COLUMBUS – Droughts, floods and damaging weather wreaked havoc last year for farmers across the country, causing billions in insurance losses. For many farmers, crop insurance can offer some relief and protection from rough years such as 2012. To better understand how crop insurance can provide an economic backstop to agricultural losses, Ohio Lieutenant Governor and Department of Insurance Director Mary Taylor is encouraging Ohio farmers to keep several helpful tips in mind.
“Together, food and agriculture is a major job creator and a $105 billion industry that is significantly impacted by weather,” Taylor said. “As Spring approaches, I encourage all members of Ohio’s farming community to review their insurance needs to ensure they have the right coverage to protect their business.”
Crop insurance policies are issued by private insurance companies and sold by licensed agents. There are two types of crop insurance available to farmers: crop hail insurance and multi-peril crop insurance. Crop hail insurance is typically limited to losses due to hail and/or fire. Multi-peril crop insurance (MPCI) provides extensive coverage for losses from weather to pests and even loss of revenue. In many cases, multi-peril crop insurance policies are subsidized and backed by a federal reinsurance program.
Crop Hail Coverage
Crop hail coverage comes in several different forms. The extent of coverage depends on the type of crop insured. A crop hail policy provides coverage for loss caused by fire, lightning, wind (when accompanied by hail or when added as an endorsement to a policy), vandalism or malicious mischief. Coverage for loss or damage to the crops during transportation and storage may also be available. Crop hail coverage is sold by private insurers and regulated by state insurance departments.
The Federal Crop Insurance Program
The Federal Crop Insurance Program was created in 1938 and provides a variety of multi-peril crop insurance products. Today the U.S. Department of Agriculture’s Risk Management Agency (RMA) administers the program, which provided policies for more than 255 million acres of land in 2010. Insurance companies selling MPCI coverage must be licensed by the RMA.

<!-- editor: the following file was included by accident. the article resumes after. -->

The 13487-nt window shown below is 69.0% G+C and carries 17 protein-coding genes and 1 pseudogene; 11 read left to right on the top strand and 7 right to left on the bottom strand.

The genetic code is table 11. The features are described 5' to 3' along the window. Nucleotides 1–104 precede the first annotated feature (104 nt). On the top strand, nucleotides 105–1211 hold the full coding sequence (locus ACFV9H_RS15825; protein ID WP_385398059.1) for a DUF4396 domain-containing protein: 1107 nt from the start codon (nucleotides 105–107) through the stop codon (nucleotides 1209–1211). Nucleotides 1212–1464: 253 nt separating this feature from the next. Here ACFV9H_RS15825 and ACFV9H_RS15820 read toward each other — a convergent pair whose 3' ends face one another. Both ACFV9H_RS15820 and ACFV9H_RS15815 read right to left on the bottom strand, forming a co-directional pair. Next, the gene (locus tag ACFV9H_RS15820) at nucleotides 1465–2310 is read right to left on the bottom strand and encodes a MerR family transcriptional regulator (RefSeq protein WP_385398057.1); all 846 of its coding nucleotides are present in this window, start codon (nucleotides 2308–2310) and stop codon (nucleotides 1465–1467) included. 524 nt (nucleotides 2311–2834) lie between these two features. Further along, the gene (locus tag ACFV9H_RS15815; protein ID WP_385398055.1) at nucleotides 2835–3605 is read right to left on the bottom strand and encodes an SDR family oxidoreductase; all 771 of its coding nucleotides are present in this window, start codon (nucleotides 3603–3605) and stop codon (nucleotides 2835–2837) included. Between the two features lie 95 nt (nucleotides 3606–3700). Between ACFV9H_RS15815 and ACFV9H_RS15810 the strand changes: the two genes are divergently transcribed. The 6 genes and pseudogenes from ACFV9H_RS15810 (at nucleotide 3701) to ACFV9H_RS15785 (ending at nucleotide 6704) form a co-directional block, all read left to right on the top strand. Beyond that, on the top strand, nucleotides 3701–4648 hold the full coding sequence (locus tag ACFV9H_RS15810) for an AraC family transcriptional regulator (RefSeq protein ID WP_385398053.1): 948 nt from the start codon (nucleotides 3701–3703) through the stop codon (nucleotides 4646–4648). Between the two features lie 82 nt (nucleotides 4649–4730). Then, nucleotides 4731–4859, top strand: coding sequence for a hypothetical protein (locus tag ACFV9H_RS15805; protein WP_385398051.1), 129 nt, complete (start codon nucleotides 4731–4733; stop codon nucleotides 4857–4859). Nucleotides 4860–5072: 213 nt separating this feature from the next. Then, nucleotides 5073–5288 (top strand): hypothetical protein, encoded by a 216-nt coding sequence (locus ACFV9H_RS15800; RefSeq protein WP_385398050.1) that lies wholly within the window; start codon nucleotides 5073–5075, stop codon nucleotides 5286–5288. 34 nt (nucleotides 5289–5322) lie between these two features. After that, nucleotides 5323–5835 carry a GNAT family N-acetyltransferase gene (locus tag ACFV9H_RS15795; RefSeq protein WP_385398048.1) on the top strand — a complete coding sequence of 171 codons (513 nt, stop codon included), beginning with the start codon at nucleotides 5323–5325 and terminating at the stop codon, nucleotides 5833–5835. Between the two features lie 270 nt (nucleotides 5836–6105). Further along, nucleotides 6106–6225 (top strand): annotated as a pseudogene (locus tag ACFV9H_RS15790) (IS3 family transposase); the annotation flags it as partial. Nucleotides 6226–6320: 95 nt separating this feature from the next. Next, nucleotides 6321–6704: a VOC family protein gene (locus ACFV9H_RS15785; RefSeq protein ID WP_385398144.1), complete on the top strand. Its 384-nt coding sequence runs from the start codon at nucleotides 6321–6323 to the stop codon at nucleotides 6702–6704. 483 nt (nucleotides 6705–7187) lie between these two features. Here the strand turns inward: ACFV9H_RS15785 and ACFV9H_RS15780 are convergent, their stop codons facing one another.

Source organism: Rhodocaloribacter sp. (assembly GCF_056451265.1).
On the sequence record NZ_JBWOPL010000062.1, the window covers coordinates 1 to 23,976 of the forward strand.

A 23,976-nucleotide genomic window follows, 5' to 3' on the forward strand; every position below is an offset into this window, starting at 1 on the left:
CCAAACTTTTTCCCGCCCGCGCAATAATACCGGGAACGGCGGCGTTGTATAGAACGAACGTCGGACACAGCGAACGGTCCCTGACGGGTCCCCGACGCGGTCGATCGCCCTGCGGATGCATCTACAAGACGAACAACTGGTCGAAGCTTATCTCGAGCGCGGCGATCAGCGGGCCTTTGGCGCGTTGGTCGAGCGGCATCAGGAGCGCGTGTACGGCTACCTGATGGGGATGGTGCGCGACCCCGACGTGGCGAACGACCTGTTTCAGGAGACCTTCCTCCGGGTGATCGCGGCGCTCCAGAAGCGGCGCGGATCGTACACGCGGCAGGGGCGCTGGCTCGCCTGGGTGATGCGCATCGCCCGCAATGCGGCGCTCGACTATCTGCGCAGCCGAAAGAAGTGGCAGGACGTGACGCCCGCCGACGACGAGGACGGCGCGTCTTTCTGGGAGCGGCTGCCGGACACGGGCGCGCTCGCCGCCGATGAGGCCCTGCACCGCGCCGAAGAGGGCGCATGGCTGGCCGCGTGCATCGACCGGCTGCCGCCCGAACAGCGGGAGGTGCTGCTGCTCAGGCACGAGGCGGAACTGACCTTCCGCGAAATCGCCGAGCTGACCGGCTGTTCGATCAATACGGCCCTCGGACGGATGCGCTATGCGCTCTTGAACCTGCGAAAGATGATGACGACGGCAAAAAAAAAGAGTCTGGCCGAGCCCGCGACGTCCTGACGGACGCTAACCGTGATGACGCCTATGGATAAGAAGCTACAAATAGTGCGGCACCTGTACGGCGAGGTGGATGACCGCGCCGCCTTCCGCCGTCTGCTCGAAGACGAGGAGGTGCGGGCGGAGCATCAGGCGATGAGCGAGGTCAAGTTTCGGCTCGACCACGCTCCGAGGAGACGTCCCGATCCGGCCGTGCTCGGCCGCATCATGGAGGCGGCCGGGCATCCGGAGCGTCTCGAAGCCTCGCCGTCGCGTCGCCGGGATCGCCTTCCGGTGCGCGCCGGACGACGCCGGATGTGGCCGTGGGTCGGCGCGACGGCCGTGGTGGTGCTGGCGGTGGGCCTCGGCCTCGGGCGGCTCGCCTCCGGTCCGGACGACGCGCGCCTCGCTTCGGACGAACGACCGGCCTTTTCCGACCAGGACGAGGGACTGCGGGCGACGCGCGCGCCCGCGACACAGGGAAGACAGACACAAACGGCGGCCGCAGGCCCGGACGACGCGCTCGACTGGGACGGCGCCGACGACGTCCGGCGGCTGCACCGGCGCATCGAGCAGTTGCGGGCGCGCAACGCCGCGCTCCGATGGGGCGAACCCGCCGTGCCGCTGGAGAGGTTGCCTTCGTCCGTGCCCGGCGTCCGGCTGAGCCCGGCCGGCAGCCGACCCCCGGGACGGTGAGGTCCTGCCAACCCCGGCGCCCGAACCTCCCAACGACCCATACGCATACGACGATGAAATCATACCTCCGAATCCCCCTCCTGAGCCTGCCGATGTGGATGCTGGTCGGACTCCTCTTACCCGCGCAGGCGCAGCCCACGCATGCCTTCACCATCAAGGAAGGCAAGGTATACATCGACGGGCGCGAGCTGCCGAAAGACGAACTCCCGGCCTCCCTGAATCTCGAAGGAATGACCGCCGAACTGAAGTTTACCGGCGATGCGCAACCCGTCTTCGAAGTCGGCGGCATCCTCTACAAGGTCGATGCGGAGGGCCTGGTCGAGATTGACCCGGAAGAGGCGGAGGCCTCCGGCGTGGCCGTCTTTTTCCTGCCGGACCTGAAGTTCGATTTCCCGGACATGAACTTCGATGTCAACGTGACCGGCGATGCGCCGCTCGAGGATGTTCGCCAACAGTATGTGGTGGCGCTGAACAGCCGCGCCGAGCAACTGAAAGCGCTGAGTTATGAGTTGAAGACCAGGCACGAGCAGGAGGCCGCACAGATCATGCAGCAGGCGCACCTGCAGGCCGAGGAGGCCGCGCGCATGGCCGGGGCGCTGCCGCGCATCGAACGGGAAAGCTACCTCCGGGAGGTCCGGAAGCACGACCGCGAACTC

Unlike other types of insurance, crop insurance is dependent on established dates that apply to all policies. These dates are determined by the RMA ahead of the planting season and are published on its website at www.rma.usda.gov. Dates vary by crop and by county. There are important dates farmers should expect to meet:
- Sales Closing Date – All crop insurance applications for the designated county and crop are due by this date.
- Final Planting Date – Crop must be planted by this date; a penalty is placed on the amount of coverage for each day late.
- Acreage Reporting Date – Acreage report includes a list of crops planted, number of acres planted (each crop), and share of crop (if ownership is shared).
- End of Insurance Date – Crop is no longer covered after this date; losses must be reported before this date.
- Termination Date – This is when a policy premium must be paid.
Contact the Ohio Department of Insurance at 1-800-686-1526 for assistance in determining if the insurance company and/or insurance agent are licensed to write crop insurance in Ohio. You can also visit the Department’s website at www.insurance.ohio.gov to review the agent/agency locator.
For more information about the options available for a crop insurance policy plus a list of definitions, coverages and specific policy dates, visit the RMA website at www.rma.usda.gov.